Why theft is so controversial in online games


The sky in Final Fantasy XIV is full of catgirls on brooms and elves on dragon backs. In World of warcraft, orcs glide in giant metal rockets, and humans guide horse-sized birds across miles of desert. In the decade and more since flight first arrived in massively multiplayer online role-playing games, digital airspace has grown as populated as the ground, maybe more crowded.

When game developers introduced theft to online superhero gaming City of heroes and World of warcraft in the mid-years, it changed the MMORPG genre forever, both for better and for worse. It turns out that one of mankind’s greatest wishes has sparked major controversy in the world of video games. For years, dedicated gamers have complained that stealing makes online gaming less social, too easy, or even mercenary. Some developers even hinted that, if they could, they would remove theft from their games entirely. But like Pandora’s box of gameplay mechanics, theft is here to stay.

Distance was a defining characteristic of early major MMORPGs by design. “The first MMOs had no tonne content, ”says Jack Emmert, CEO of Dimensional Ink Games, creators of DC Universe Online. These games relied on subscriptions to make money, but the developers couldn’t release a whole new world every month to keep players engaged. Instead, Emmert says, “Every round has been shot. I shouldn’t say ‘stuff’. But everything was created in a way that compels players to play over and over again. It made sense to have some distance. The time it took to get a quest giver to their item was a feature, at least for the developers, and not a bug.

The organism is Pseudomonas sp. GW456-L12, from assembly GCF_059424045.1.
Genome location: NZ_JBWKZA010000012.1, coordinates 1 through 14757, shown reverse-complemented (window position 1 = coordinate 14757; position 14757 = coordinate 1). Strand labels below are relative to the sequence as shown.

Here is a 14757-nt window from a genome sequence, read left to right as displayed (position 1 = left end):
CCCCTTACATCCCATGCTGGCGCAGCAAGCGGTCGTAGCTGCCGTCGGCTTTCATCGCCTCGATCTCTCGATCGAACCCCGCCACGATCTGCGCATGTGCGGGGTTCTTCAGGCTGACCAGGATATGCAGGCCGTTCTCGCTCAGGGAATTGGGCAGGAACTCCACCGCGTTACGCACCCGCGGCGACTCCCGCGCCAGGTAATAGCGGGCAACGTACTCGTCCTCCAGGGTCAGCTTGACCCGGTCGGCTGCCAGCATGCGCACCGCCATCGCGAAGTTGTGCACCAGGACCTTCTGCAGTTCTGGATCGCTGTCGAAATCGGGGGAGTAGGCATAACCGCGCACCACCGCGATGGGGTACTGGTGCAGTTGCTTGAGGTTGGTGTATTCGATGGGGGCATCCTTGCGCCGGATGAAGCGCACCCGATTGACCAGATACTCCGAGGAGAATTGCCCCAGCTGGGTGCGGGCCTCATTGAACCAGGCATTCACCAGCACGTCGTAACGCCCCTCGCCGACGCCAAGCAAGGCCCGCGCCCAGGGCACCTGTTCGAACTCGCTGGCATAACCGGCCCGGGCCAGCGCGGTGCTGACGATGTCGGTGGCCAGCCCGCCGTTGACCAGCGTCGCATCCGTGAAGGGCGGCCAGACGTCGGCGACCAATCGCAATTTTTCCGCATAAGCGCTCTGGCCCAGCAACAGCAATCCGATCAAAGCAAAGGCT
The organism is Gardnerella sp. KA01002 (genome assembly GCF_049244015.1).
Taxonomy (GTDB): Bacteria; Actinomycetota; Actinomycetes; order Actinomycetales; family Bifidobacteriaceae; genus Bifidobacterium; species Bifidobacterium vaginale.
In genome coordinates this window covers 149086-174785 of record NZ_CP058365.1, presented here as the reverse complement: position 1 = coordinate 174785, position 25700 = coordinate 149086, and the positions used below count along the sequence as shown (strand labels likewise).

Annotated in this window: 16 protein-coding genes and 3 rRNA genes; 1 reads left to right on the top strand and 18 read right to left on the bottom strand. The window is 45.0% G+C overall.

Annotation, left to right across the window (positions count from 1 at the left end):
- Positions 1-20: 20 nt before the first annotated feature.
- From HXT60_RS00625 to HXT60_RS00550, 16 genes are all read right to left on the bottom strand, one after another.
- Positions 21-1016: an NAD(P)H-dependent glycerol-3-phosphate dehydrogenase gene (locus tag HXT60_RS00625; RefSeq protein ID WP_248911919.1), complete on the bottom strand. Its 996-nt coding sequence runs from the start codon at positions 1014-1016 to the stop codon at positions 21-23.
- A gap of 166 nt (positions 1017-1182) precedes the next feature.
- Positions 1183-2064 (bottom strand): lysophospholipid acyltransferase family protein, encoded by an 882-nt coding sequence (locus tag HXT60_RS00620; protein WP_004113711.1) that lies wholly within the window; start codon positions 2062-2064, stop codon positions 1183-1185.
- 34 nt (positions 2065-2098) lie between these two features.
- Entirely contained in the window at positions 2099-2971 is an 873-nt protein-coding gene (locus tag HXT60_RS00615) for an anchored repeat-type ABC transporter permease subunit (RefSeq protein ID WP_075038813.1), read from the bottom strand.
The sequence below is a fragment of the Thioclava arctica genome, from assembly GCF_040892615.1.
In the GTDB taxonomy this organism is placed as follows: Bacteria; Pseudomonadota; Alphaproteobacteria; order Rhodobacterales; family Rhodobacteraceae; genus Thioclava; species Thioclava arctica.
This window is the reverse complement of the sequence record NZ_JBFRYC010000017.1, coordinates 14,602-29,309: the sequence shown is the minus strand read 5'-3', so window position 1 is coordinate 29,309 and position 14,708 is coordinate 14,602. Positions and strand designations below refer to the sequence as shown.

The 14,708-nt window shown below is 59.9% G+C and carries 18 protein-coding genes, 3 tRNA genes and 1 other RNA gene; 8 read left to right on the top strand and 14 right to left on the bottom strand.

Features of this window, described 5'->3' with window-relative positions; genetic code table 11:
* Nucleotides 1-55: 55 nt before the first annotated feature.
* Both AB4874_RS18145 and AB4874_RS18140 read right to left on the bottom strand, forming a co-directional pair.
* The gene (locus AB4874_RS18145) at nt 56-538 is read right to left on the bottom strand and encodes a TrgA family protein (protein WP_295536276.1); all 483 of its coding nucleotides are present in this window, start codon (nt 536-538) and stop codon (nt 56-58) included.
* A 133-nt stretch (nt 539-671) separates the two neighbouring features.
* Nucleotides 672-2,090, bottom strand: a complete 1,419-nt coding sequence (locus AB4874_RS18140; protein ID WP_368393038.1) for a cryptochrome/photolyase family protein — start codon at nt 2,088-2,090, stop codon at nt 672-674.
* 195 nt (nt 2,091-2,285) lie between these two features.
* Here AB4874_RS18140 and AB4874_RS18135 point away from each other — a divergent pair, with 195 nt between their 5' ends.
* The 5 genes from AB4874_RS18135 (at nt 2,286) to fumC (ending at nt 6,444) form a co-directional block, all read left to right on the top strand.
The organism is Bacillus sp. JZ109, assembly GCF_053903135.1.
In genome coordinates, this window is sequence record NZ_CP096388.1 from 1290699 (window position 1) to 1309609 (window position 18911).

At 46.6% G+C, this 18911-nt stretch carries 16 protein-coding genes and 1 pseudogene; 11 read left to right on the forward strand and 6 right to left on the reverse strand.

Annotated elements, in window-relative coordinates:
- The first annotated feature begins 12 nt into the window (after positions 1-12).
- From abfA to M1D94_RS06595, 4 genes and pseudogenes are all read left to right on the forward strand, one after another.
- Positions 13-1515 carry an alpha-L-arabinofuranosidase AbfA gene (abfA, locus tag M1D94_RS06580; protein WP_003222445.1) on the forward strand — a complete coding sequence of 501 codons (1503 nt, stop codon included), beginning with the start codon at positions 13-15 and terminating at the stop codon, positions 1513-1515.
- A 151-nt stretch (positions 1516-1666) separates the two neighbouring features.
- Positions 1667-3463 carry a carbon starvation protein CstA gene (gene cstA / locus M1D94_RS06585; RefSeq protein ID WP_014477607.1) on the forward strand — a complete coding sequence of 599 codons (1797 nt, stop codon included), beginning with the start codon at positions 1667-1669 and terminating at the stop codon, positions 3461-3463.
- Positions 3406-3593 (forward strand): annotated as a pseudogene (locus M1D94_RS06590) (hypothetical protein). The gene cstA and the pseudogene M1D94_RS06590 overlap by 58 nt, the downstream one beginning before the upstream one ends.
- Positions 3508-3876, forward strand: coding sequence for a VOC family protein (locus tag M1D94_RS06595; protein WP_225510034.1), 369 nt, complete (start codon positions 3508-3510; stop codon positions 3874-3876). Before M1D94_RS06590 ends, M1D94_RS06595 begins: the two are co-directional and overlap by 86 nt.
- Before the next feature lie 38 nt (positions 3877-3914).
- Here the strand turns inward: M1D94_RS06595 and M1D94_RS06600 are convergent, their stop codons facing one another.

Stuck to the ground, players can spend 20 or 30 minutes at a stretch crossing a continent to their destination (less if they had a mount like a horse or a giant wolf). Mountains and architecture forced roundabout routes through valleys and around towers. Up close, players can appreciate the variety of textures and colors the designers put into the game. In more challenging MMORPGs like those of 2002 Final Fantasy XI, players were forced to traverse deadly zones on foot, which meant stealthy resource management potions and artfully dodging prying eyes from monsters. If they died, they’d better leave enough time to retrace their steps. The virtual world seemed more frightening, more strategic, more intimate; and at the same time, bigger, more impressive.

There were other advantages to keeping players on foot. “The more freedom you give players to cross, the fewer shortcuts you can take to build worlds. It is true to fly ”, declares Ion Hazzikostas, World of warcraftthe game director. World of warcraft launched in 2004 with predetermined flight paths to get players quickly from point A to point B, but no flight with a full agency. With paths set in the air, developers could hint at a city on the horizon as artistic blossoms without ever having to actually build it. Popular places like the catacomb-like Undercity and the blood elf capital Silvermoon City had no roofs. No one would know, so why bother? (“Thank you for flying,” wrote a poster on World of warcraft‘s subreddit long after the theft was introduced. “I didn’t know the whole mountain was a snake.”)

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